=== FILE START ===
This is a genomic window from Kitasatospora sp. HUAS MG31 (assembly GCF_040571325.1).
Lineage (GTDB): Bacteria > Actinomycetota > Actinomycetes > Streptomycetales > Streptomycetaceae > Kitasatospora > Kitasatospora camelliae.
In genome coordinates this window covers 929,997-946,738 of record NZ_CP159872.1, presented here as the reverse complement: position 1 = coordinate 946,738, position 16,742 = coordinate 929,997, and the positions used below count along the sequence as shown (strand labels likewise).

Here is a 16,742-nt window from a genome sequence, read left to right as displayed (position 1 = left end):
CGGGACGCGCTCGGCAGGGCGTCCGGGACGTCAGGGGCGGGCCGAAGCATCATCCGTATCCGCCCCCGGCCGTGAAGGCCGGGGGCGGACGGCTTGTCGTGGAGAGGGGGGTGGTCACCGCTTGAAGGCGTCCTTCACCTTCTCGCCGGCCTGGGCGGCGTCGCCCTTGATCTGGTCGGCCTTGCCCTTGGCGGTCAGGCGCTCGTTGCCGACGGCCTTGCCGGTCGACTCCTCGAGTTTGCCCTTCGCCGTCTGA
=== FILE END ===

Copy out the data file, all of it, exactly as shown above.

This is a genomic window from Kitasatospora sp. HUAS MG31 (assembly GCF_040571325.1).
Lineage (GTDB): Bacteria > Actinomycetota > Actinomycetes > Streptomycetales > Streptomycetaceae > Kitasatospora > Kitasatospora camelliae.
In genome coordinates this window covers 929,997-946,738 of record NZ_CP159872.1, presented here as the reverse complement: position 1 = coordinate 946,738, position 16,742 = coordinate 929,997, and the positions used below count along the sequence as shown (strand labels likewise).

Here is a 16,742-nt window from a genome sequence, read left to right as displayed (position 1 = left end):
CGGGACGCGCTCGGCAGGGCGTCCGGGACGTCAGGGGCGGGCCGAAGCATCATCCGTATCCGCCCCCGGCCGTGAAGGCCGGGGGCGGACGGCTTGTCGTGGAGAGGGGGGTGGTCACCGCTTGAAGGCGTCCTTCACCTTCTCGCCGGCCTGGGCGGCGTCGCCCTTGATCTGGTCGGCCTTGCCCTTGGCGGTCAGGCGCTCGTTGCCGACGGCCTTGCCGGTCGACTCCTCGAGTTTGCCCTTCGCCGTCTGA